President's Letter to the Campus Community
Dear CSULB Faculty and Staff:
Recently Governor Brown approved the 2012-13 state budget. As anticipated, the budget continues to rely on the expectation that voters will approve temporary tax increases at the ballot box in November 2012. If the November tax initiative is not approved by the voters, the CSU would be subject to the previously announced trigger reduction of $250 million in January 2013. This further reduction—added to the unprecedented $750 million reduction made during the last fiscal year—means that state support for the CSU would be cut by $1 billion, or 35 percent over the past 24 months. In other words, CSULB would go from receiving 42 percent of our revenues from the state of California to less than 20 percent in two short years. These cuts would also place California at pre-1965 funding levels when measuring state investment effort for public higher education per $1,000 of state per personal income.
An important late development in the budget package is also a delayed tuition fee “buy out” for the CSU and UC. This “buy out” would provide additional state appropriations of $125 million to each university system under two conditions: (1) the governor’s tax initiative must be passed and enacted, and (2) the university must reset its tuition fee rates for the 2012-13 academic year back to the levels in effect for the 2011-12 year. However, the additional $125 million in state appropriations are for the 2013-14 fiscal year, not the 2012-13 year. Since the CSU has already implemented a tuition fee increase for 2012-13, the Board would have to rescind the previously approved tuition fee increase of $498/year effective Fall 2012. While the $125 million base appropriation in 2013-14 would cover the majority of the ongoing loss from resetting tuition fee rates to 2011-12 levels, it would not compensate for the one-time $125 million hole in the CSU’s operating budget for 2012-13.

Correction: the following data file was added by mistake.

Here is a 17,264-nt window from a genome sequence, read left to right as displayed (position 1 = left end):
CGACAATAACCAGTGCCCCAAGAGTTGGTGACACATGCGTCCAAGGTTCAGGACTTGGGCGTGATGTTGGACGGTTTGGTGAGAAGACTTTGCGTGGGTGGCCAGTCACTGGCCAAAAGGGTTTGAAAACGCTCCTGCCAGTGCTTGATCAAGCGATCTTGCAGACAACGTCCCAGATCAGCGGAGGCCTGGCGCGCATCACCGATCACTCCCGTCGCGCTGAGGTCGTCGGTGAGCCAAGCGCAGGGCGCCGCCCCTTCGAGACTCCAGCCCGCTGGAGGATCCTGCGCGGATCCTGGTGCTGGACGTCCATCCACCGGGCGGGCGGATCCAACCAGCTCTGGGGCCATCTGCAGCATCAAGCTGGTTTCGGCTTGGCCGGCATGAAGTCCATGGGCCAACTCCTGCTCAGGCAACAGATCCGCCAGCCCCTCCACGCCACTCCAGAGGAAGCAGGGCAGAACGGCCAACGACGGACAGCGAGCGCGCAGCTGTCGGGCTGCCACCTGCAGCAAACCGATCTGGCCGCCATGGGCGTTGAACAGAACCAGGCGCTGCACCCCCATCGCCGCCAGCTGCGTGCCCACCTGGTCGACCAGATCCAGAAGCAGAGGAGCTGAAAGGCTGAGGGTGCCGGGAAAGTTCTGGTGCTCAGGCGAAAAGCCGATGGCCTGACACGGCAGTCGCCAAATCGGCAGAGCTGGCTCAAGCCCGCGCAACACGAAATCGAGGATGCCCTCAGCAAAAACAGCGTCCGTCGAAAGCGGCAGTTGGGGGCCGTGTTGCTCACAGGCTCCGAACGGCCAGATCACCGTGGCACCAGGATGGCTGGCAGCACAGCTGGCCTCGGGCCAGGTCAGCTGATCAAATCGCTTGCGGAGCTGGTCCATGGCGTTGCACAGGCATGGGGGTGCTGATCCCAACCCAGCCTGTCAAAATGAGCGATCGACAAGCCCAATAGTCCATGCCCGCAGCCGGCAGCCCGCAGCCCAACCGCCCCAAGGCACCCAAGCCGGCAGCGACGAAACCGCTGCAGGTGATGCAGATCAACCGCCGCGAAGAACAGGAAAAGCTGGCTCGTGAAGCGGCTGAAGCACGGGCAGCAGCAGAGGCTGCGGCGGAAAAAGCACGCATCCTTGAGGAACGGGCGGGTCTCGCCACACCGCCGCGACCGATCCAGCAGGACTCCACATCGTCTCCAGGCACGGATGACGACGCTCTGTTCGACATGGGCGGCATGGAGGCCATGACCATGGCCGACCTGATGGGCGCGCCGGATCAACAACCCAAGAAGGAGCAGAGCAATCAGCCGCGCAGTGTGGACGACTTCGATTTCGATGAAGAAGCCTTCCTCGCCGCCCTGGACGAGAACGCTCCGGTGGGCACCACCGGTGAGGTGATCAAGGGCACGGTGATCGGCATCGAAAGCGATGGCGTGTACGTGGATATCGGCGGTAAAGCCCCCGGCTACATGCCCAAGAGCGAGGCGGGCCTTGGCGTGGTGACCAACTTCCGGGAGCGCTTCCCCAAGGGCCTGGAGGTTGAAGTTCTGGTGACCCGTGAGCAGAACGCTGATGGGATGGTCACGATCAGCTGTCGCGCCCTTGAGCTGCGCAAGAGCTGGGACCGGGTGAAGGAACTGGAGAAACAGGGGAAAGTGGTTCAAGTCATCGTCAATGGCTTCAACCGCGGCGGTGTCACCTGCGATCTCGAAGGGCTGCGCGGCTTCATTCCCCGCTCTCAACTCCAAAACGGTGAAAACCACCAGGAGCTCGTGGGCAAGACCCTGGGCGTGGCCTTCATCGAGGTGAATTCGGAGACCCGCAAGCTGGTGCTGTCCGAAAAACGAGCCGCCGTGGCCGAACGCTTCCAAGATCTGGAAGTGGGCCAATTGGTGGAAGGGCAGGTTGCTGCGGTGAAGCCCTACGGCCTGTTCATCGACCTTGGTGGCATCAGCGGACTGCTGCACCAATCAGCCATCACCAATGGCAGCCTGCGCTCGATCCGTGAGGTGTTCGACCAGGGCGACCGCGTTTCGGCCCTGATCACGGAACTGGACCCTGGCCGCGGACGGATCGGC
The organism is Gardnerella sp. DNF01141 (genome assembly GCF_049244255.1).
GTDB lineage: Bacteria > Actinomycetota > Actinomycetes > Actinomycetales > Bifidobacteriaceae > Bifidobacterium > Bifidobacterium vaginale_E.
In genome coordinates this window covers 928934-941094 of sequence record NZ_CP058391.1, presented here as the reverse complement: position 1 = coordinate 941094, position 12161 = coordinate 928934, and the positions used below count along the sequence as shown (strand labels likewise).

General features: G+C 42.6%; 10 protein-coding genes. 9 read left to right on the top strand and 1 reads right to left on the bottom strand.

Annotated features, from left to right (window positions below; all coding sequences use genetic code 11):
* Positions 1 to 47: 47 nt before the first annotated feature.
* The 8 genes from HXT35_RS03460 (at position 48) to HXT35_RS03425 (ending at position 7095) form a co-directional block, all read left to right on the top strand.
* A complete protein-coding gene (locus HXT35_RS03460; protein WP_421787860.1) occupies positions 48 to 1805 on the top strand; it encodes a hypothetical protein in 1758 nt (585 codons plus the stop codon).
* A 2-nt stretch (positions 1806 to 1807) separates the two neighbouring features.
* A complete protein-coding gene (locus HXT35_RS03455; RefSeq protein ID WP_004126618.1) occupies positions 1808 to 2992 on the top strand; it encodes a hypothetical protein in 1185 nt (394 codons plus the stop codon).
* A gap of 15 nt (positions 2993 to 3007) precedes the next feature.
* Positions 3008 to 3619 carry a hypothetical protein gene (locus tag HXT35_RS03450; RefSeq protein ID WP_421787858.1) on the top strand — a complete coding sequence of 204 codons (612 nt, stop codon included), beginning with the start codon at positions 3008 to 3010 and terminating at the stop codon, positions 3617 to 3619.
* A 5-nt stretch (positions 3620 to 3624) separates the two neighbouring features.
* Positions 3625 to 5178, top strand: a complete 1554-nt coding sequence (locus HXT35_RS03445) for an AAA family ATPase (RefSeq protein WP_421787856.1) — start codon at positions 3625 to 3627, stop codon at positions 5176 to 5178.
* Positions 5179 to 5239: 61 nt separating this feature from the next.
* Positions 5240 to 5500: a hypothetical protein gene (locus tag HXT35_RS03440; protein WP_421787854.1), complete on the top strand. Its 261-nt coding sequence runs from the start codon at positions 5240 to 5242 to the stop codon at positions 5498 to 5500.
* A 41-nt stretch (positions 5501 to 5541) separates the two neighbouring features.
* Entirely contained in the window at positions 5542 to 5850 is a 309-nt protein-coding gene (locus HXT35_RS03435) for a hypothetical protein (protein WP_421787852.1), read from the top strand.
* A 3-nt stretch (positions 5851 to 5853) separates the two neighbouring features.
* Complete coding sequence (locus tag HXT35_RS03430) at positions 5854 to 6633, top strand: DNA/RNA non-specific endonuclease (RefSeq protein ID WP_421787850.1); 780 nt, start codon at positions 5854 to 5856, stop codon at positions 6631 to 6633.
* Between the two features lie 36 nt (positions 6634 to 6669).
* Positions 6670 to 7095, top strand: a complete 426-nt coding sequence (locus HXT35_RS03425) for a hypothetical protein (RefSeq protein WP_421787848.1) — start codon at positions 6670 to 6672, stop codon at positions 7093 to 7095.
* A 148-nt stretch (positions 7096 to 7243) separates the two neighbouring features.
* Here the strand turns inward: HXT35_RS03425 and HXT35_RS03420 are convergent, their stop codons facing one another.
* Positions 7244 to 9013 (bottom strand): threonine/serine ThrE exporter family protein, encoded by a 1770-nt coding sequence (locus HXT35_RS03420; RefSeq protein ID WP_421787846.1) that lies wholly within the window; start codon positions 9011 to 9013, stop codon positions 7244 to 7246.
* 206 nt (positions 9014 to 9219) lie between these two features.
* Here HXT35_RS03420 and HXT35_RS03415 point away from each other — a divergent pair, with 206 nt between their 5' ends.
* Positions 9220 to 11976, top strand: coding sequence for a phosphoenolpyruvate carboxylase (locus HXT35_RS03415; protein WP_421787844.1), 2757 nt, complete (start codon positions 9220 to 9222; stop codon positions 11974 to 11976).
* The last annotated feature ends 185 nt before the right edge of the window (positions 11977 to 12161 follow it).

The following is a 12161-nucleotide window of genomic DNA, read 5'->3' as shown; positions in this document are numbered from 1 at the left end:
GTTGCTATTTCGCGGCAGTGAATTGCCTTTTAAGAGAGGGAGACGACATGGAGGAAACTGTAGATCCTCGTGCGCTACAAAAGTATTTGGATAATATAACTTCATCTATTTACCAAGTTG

It is expected that the Board will discuss whether to rescind the Fall 2012 tuition fee increase at the July Board of Trustees meeting, but no decision is expected until the September Board meeting. While campus efforts to improve operational efficiencies and evaluate administrative services and programs will continue, the magnitude of these reductions requires some decisions and directions by the Board.
On a more positive note, I am pleased to announce that the federal government has voted to extend the previously lowered student loan subsidized interest rate at 3.4 percent. If you recall this rate was scheduled to double to 6.8% on July 1 if nothing was done to extend the lower rate. The extension is for one year, and we will no doubt hear much more about this issue in the late spring of this coming year. Furthermore, the proposal to raise the grade point average requirement for new Cal Grant recipients in 2012-13 was not included in the final state budget. However, approximately 50,000 CSU students are affected by the reduction of the Cal Grant B access award from $1,551 to $1,473, a reduction of $78 per recipient.
Unfortunately, Californians everywhere will be affected by these massive educational reductions. The quality of our future economy in California is directly related to the educational investments that are made in support of our children and higher education students. Your support in these matters has never been needed more than now.
We will share any new information with you as soon as it is made available. Thank you for your commitment to our students and CSULB.
F. King Alexander